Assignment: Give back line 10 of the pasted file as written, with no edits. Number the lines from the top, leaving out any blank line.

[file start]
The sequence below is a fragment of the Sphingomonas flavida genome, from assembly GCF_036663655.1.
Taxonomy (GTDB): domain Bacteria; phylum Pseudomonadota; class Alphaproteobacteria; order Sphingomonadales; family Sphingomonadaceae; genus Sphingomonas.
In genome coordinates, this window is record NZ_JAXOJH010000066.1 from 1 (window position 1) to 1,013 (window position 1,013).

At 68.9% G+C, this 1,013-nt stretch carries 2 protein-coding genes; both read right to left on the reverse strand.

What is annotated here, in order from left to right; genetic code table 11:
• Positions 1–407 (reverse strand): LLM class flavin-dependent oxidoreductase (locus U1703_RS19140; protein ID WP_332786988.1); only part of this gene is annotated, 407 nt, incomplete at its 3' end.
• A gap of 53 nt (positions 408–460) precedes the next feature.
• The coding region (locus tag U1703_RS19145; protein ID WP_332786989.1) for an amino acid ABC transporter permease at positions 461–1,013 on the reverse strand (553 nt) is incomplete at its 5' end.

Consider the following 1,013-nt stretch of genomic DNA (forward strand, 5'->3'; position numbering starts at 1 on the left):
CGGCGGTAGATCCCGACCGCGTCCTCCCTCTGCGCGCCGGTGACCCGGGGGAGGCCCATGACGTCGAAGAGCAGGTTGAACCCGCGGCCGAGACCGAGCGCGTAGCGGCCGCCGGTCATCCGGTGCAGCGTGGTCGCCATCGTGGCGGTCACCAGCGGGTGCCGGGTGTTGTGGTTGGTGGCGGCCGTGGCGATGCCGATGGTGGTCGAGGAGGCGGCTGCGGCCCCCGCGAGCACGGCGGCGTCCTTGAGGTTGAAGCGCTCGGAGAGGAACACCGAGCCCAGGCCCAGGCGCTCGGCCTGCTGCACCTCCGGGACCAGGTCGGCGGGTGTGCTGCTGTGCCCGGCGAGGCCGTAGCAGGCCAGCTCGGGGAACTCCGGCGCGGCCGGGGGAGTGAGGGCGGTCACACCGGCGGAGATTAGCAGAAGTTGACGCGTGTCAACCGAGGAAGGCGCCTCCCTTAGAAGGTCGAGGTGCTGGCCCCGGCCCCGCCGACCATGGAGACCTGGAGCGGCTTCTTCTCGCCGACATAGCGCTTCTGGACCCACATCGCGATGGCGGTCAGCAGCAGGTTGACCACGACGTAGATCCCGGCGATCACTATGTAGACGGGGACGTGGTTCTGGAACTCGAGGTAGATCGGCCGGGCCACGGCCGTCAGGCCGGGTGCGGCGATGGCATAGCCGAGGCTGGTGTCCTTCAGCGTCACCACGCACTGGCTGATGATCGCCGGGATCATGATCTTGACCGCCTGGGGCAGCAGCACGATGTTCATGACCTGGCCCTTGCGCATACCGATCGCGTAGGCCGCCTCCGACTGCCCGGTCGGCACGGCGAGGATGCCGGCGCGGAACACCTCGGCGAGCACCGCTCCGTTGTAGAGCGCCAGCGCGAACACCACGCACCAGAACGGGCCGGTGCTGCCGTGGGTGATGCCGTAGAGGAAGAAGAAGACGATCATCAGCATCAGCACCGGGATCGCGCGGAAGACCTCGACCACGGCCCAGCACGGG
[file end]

CGGCGGTAGATCCCGACCGCGTCCTCCCTCTGCGCGCCGGTGACCCGGGGGAGGCCCATGACGTCGAAGAGCAGGTTGAACCCGCGGCCGAGACCGAGCGCGTAGCGGCCGCCGGTCATCCGGTGCAGCGTGGTCGCCATCGTGGCGGTCACCAGCGGGTGCCGGGTGTTGTGGTTGGTGGCGGCCGTGGCGATGCCGATGGTGGTCGAGGAGGCGGCTGCGGCCCCCGCGAGCACGGCGGCGTCCTTGAGGTTGAAGCGCTCGGAGAGGAACACCGAGCCCAGGCCCAGGCGCTCGGCCTGCTGCACCTCCGGGACCAGGTCGGCGGGTGTGCTGCTGTGCCCGGCGAGGCCGTAGCAGGCCAGCTCGGGGAACTCCGGCGCGGCCGGGGGAGTGAGGGCGGTCACACCGGCGGAGATTAGCAGAAGTTGACGCGTGTCAACCGAGGAAGGCGCCTCCCTTAGAAGGTCGAGGTGCTGGCCCCGGCCCCGCCGACCATGGAGACCTGGAGCGGCTTCTTCTCGCCGACATAGCGCTTCTGGACCCACATCGCGATGGCGGTCAGCAGCAGGTTGACCACGACGTAGATCCCGGCGATCACTATGTAGACGGGGACGTGGTTCTGGAACTCGAGGTAGATCGGCCGGGCCACGGCCGTCAGGCCGGGTGCGGCGATGGCATAGCCGAGGCTGGTGTCCTTCAGCGTCACCACGCACTGGCTGATGATCGCCGGGATCATGATCTTGACCGCCTGGGGCAGCAGCACGATGTTCATGACCTGGCCCTTGCGCATACCGATCGCGTAGGCCGCCTCCGACTGCCCGGTCGGCACGGCGAGGATGCCGGCGCGGAACACCTCGGCGAGCACCGCTCCGTTGTAGAGCGCCAGCGCGAACACCACGCACCAGAACGGGCCGGTGCTGCCGTGGGTGATGCCGTAGAGGAAGAAGAAGACGATCATCAGCATCAGCACCGGGATCGCGCGGAAGACCTCGACCACGGCCCAGCACGGG